Second, on the narrower question of academic achievement, the evidence has suggested not that black students benefit from being around white students but rather that low-income students of all races benefit from being in a middle-class school setting – in which students are, on average, more academically engaged, parents are more likely to volunteer in class and participate in school affairs, and stronger teachers typically are found. As UCLA professor Gary Orfield noted long ago, “educational research suggests that the basic damage inflicted by segregated education comes not from racial concentration but the concentration of children from poor families.”
- Integration will simply serve to hide the needs of underachieving students.
Barclay is correct that in the past, when schools reported average student test scores, the lower scores of disadvantaged students were often hidden, to their detriment. But one of the important advances in federal educational policy is the “disaggregation” of test scores by race and economic status. Now, if a school as a whole is doing well but certain racial, ethnic, or economic subgroups are not, the inequality will be in plain sight for everyone to see.
Moreover, powerful evidence suggests that low-income students will perform much better, on average, in middle-class schools. A 2010 Century Foundation study conducted by Heather Schwartz of RAND Corporation found that students from families randomly assigned to public housing units in Montgomery County performed much better in math when they lived in lower-poverty neighborhoods and attended lower-poverty schools, even though higher poverty schools in Montgomery spend more per pupil. About two-thirds of the positive effect was associated with attending a low-poverty school and one-third with living in a low-poverty neighborhood.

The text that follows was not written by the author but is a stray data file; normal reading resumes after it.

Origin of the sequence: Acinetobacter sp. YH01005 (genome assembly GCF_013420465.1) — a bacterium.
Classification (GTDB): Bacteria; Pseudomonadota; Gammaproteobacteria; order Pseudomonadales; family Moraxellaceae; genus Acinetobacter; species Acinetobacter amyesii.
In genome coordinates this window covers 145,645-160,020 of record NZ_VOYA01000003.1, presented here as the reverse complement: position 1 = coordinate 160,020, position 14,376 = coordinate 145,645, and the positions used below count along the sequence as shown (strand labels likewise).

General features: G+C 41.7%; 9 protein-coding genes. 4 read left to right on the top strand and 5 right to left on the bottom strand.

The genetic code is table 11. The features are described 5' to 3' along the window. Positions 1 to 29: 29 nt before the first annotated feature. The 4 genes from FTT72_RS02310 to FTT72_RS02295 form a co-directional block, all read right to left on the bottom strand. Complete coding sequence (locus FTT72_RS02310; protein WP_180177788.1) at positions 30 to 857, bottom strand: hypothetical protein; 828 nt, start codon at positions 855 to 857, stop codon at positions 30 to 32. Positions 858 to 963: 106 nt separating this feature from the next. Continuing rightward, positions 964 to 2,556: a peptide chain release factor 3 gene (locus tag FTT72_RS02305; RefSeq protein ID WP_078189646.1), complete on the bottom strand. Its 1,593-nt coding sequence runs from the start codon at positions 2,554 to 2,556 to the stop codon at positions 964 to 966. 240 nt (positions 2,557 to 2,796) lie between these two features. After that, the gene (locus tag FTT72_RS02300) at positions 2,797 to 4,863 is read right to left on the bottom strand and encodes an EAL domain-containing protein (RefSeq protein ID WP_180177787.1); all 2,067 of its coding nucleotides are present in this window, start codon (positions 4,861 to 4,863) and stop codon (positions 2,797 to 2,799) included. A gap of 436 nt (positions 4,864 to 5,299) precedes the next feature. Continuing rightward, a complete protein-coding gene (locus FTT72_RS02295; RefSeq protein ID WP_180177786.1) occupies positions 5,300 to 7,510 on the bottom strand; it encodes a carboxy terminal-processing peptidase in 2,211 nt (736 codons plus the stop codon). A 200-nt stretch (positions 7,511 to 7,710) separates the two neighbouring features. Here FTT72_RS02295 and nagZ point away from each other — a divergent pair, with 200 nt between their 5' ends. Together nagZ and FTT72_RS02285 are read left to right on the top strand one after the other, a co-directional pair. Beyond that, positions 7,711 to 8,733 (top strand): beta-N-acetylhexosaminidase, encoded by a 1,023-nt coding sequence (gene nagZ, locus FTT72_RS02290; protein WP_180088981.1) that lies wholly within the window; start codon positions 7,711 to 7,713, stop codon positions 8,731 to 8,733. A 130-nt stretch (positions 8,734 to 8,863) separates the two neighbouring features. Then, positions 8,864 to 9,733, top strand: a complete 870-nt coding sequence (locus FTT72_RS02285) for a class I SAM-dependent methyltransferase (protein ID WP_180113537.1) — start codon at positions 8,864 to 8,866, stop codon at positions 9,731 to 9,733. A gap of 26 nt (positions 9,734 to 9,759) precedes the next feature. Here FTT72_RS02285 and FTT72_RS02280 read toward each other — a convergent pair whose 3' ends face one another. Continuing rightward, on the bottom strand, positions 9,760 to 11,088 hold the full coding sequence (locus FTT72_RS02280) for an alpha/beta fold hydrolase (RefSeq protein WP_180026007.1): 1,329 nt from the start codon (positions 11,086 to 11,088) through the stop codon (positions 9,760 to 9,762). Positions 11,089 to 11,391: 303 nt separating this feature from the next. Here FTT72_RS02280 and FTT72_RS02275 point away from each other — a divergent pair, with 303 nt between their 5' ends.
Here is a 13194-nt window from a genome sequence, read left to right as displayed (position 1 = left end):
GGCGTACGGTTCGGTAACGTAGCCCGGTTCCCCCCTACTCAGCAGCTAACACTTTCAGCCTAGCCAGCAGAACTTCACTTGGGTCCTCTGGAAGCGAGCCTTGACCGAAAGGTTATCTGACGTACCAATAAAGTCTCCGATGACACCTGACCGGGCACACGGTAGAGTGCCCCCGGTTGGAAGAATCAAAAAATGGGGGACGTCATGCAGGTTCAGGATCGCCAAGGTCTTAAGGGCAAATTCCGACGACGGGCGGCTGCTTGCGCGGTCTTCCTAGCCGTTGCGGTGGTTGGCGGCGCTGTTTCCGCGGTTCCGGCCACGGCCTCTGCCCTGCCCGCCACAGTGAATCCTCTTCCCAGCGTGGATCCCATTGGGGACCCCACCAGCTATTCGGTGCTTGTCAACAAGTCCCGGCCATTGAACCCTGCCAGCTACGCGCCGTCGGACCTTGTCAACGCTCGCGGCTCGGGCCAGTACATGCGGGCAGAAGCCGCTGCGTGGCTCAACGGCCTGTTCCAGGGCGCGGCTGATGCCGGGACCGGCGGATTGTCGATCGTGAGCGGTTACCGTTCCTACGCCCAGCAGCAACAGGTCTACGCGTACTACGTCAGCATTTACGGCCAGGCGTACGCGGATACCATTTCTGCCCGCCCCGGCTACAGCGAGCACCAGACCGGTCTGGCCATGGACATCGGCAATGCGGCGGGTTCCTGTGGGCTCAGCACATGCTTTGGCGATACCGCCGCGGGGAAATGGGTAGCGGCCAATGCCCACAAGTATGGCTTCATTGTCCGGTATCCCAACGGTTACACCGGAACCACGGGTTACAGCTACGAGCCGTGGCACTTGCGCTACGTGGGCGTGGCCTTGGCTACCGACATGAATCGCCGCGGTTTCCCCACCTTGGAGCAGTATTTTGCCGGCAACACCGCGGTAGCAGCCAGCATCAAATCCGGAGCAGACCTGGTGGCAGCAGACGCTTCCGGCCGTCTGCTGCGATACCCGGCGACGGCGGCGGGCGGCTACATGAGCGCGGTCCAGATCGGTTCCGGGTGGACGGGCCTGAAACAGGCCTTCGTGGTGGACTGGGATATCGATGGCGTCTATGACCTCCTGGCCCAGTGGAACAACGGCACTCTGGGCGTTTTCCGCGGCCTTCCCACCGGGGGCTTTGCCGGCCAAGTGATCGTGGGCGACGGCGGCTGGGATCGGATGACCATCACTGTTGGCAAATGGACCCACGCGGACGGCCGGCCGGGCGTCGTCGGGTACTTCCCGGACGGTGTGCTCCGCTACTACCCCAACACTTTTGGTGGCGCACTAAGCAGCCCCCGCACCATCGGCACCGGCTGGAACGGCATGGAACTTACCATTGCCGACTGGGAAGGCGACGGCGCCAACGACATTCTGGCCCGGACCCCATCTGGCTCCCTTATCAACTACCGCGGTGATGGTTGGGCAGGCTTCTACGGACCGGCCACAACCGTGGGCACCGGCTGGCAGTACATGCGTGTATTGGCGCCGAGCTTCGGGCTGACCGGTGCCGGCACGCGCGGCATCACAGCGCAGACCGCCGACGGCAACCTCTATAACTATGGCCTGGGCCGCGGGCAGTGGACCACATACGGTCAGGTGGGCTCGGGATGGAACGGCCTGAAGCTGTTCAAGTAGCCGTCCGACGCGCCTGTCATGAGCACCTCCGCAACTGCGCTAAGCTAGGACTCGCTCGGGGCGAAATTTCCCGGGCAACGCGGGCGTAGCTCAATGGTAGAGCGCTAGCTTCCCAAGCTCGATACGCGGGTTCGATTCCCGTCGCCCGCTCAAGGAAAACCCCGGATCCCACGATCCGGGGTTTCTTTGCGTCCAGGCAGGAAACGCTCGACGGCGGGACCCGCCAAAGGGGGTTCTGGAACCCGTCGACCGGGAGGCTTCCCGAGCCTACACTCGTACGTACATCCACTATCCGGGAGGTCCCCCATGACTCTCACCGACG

- We shouldn’t “ship” kids “all over the world.”
In the early days of desegregation, some programs did “ship” kids around, as Barclay suggests, giving their families no say in the matter. Today, however, intelligently designed integration programs try to achieve their goal through parental choice. In Cambridge, Massachusetts, for example, a socioeconomic integration program avoids compulsory busing. Instead, parents choose among a variety of schools, each with a different pedagogical approach or theme, and 90% of parents get one of their first three choices. Montgomery County should explore expanding magnet programs and using choice to bring about greater diversity in its schools.
Likewise, in Montgomery County, it is possible to achieve greater levels of socioeconomic integration by adjusting boundaries of nearby schools. For example, as Joe Hawkins points out in his recent blog post for Bethesda Now, the County already plans to build a new elementary school in the White Flint area. Thinking strategically about the placement of the school and the drawing of boundaries could promote economic integration in a way that would not inconvenience children or ship them anywhere.
School board member Christopher Barclay’s concerns are important and legitimate but today, there are ways to shape integration programs – by emphasizing socioeconomic status over race, and choice over compulsory busing — to gain the benefits while avoiding the pitfalls.
Editor’s Note: Mr. Barclay has been invited to respond to this post and plans to provide another post to appear in this blog shortly. MoCoEdBlog invites other perspectives to this and other topics of interest.